Thanks for the kind words. The three games where you can get the house edge under 0.5% are blackjack, craps, and video poker. Of the three I would recommend blackjack. I would start betting $10 a hand. By playing conservatively at the beginning you won’t go bust too soon and have to beg your friends for a loan. Let’s say you want to double your bankroll or go bust trying, then press your bets as you get close to the end of your trip. Be sure to memorize the basic strategy before you play and don’t accept anything more than a 0.4% house edge.

If the flop comes up three of the same suit and I do not have a suit that matches the flop, and there are ten players left at the table, what is the probability of someone having a flush?

David from Seattle

The probability of any one player having a flush is combin(11,2)/combin(49,2) = 55/1176 = 4.68%. Assuming independence between hands, which is not the case, the probability of 9 players not having a flush is (1 − 0.0468%)9 = 64.98%. So the probability of at least one player having a flush is 1-0.6498 = 35.02%. This is just a quick estimate. If I did a random simulation I think the probability would be just a little bit higher, because of the dependence between hands.

Consider the 6,5 suited starting hand in hold em. According to your published odds, in a 2-player game, this hand is rated 128th out of 169 possible hands. But in a 10-player game, this hand is rated 61st out of 169 possible hands. I am very curious as to why this is the case. Thanks for your help.

Kevin from Seattle

Much of the value of suited connectors comes from the relatively high probability of forming a straight, flush, or straight flush. These are premium hands, which usually win against any number of players. In a two-player game you only are rewarded with one person’s money, but in a 10-player game you can milk it for a much larger pot.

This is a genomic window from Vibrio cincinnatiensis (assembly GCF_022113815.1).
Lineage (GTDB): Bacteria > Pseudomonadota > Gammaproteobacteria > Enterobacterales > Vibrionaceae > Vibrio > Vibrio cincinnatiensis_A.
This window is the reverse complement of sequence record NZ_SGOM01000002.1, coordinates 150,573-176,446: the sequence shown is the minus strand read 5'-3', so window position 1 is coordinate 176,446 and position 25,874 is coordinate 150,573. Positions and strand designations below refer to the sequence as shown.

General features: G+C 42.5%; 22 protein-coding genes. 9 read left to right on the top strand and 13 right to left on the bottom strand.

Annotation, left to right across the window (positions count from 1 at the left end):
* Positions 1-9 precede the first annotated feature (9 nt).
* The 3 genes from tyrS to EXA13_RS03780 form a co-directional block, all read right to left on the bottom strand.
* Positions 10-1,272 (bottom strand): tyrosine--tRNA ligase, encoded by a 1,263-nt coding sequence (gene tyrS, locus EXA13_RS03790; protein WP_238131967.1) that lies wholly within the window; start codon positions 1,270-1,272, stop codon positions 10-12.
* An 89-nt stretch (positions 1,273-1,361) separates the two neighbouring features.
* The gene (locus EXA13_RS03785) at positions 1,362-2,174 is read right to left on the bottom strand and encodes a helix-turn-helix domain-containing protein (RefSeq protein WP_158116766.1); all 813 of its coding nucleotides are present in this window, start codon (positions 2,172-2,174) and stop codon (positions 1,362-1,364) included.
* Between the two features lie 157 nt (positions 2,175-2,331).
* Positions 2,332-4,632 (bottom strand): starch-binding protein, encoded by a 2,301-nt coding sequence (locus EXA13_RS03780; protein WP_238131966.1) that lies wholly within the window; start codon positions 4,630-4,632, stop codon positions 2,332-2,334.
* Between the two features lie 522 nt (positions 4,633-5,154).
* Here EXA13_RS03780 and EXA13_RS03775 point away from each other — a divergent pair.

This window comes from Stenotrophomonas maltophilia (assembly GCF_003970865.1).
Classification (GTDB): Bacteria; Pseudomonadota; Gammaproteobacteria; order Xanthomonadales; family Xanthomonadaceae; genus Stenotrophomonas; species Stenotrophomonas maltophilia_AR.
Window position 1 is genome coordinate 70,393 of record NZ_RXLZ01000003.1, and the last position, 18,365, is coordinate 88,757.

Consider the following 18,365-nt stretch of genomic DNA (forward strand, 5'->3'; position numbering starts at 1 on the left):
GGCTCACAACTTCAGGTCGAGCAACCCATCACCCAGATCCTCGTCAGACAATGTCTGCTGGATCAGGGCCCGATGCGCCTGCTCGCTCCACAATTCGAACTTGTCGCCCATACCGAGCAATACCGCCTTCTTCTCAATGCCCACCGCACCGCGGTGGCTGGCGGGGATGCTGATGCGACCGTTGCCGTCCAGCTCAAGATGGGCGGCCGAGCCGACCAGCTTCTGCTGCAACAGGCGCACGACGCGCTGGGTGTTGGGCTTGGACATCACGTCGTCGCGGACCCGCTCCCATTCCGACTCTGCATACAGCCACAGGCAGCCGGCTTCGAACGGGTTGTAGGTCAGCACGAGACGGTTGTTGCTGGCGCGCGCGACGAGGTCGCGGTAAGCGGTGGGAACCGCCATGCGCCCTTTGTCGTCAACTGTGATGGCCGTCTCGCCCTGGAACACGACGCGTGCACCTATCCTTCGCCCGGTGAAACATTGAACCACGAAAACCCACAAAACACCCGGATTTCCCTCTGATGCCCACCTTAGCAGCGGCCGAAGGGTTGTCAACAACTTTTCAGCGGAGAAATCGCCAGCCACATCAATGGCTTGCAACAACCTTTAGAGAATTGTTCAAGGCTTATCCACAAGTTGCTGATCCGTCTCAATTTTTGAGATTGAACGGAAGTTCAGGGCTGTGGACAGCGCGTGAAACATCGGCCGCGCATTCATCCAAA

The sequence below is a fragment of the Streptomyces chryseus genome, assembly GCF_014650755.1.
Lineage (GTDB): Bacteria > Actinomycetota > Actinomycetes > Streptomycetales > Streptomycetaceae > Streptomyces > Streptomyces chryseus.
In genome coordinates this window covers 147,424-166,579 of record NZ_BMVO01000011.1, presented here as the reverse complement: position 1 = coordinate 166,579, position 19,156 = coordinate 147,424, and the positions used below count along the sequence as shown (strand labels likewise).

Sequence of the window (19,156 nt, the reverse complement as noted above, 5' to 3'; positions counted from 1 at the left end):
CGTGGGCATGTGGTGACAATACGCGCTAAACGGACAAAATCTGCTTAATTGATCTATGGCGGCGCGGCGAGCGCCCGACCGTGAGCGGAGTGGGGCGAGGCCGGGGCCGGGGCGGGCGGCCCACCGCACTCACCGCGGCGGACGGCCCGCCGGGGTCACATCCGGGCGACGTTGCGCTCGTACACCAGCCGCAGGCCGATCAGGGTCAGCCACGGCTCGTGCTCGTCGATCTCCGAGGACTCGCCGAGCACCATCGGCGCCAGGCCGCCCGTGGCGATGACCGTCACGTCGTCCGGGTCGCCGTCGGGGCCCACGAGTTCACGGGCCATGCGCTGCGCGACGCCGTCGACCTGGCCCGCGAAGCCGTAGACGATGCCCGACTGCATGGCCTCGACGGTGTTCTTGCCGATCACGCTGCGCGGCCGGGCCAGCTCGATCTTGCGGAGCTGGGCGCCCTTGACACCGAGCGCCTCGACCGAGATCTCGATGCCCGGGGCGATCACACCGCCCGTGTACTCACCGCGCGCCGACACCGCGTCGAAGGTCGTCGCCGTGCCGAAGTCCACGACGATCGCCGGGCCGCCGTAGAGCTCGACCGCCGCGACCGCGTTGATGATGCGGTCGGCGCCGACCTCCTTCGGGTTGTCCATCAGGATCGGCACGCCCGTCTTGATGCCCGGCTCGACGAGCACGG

Playing blackjack, at what average dollar bet can I Expect:
  • Free Food & Beverage
  • Free Lodging
  • One of those high roller suites
  • Free golf at Wynn
  • A new car
  • Free airfare.
Thank you.

Ed from New York

The basic formula for comps is that the casino will give you back a percentage of your theoretical loss. That percentage can vary by game, the higher the house edge the higher the percentage. I asked a former Vegas casino manager and he said the comp rebate is about 15%. Other pertinent pieces of the equation are 60 hands per hour in blackjack with an average house edge of 1%. So the value of comps you could expect would be (average bet) × (hours played) × 60 × 1% × 15%. Let’s assume 16 hours of play. You can then back out the average bet required. Let’s assume food and beverage has a value of $500. Then the average bet required would be 500/(16*60*0.01*0.15) = $347. A free room might be worth $1,000, so an average bet of $694 would be required. There is a whole spectrum of suites, roughly ranging in value from $1,000 to $10,000 a day, so an average bet of $1,389 to $13,889 would be required. Free golf might be worth $500, so back to $347 for that. I’ve heard of Vegas casinos comping shopping sprees at the Fashion Show mall, but they don’t sell cars there. If we assume $2,000 for airfare then $1,389. At high levels of play this may also be subject to skill level, the better you are the less you will get. They also might have some sympathy and give you more than you are entitled if you had a really bad run of luck. For rooms, you will have more bargaining power if you ask for one during a slow time when they have vacancies anyway.